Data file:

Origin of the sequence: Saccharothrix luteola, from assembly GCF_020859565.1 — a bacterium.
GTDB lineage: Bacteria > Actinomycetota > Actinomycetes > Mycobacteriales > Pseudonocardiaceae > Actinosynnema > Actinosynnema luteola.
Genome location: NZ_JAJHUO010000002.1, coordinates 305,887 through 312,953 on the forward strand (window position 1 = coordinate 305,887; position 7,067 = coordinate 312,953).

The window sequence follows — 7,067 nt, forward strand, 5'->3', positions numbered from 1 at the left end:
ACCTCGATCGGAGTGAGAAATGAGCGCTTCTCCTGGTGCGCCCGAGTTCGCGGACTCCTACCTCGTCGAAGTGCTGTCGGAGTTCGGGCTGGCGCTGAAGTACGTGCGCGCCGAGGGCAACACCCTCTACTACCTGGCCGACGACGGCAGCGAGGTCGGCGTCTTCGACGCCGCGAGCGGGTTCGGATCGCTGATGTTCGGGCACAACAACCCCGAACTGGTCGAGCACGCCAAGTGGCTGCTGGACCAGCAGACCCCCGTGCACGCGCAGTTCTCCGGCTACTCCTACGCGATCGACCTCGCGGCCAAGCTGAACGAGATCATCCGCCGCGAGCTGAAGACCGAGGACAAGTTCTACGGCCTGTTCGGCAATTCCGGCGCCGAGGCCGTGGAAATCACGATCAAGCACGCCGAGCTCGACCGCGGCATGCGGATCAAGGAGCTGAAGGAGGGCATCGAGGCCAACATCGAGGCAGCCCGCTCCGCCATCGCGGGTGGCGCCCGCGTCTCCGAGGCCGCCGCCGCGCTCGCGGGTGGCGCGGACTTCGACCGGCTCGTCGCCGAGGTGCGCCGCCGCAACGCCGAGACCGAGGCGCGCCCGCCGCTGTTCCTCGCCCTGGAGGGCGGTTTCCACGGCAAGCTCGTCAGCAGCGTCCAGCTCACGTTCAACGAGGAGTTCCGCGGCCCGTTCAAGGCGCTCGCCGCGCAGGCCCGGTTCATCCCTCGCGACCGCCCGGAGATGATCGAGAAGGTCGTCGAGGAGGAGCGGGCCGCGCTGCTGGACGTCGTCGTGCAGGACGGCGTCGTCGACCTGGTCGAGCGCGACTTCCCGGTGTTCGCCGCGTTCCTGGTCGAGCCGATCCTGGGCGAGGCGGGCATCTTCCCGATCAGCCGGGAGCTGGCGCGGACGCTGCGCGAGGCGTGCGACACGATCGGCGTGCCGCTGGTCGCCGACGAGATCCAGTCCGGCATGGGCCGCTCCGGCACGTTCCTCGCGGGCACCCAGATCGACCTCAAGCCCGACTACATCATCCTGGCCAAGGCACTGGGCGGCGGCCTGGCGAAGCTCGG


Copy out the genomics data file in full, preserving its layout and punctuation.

Origin of the sequence: Saccharothrix luteola, from assembly GCF_020859565.1 — a bacterium.
GTDB lineage: Bacteria > Actinomycetota > Actinomycetes > Mycobacteriales > Pseudonocardiaceae > Actinosynnema > Actinosynnema luteola.
Genome location: NZ_JAJHUO010000002.1, coordinates 305,887 through 312,953 on the forward strand (window position 1 = coordinate 305,887; position 7,067 = coordinate 312,953).

The window sequence follows — 7,067 nt, forward strand, 5'->3', positions numbered from 1 at the left end:
ACCTCGATCGGAGTGAGAAATGAGCGCTTCTCCTGGTGCGCCCGAGTTCGCGGACTCCTACCTCGTCGAAGTGCTGTCGGAGTTCGGGCTGGCGCTGAAGTACGTGCGCGCCGAGGGCAACACCCTCTACTACCTGGCCGACGACGGCAGCGAGGTCGGCGTCTTCGACGCCGCGAGCGGGTTCGGATCGCTGATGTTCGGGCACAACAACCCCGAACTGGTCGAGCACGCCAAGTGGCTGCTGGACCAGCAGACCCCCGTGCACGCGCAGTTCTCCGGCTACTCCTACGCGATCGACCTCGCGGCCAAGCTGAACGAGATCATCCGCCGCGAGCTGAAGACCGAGGACAAGTTCTACGGCCTGTTCGGCAATTCCGGCGCCGAGGCCGTGGAAATCACGATCAAGCACGCCGAGCTCGACCGCGGCATGCGGATCAAGGAGCTGAAGGAGGGCATCGAGGCCAACATCGAGGCAGCCCGCTCCGCCATCGCGGGTGGCGCCCGCGTCTCCGAGGCCGCCGCCGCGCTCGCGGGTGGCGCGGACTTCGACCGGCTCGTCGCCGAGGTGCGCCGCCGCAACGCCGAGACCGAGGCGCGCCCGCCGCTGTTCCTCGCCCTGGAGGGCGGTTTCCACGGCAAGCTCGTCAGCAGCGTCCAGCTCACGTTCAACGAGGAGTTCCGCGGCCCGTTCAAGGCGCTCGCCGCGCAGGCCCGGTTCATCCCTCGCGACCGCCCGGAGATGATCGAGAAGGTCGTCGAGGAGGAGCGGGCCGCGCTGCTGGACGTCGTCGTGCAGGACGGCGTCGTCGACCTGGTCGAGCGCGACTTCCCGGTGTTCGCCGCGTTCCTGGTCGAGCCGATCCTGGGCGAGGCGGGCATCTTCCCGATCAGCCGGGAGCTGGCGCGGACGCTGCGCGAGGCGTGCGACACGATCGGCGTGCCGCTGGTCGCCGACGAGATCCAGTCCGGCATGGGCCGCTCCGGCACGTTCCTCGCGGGCACCCAGATCGACCTCAAGCCCGACTACATCATCCTGGCCAAGGCACTGGGCGGCGGCCTGGCGAAGCTCGG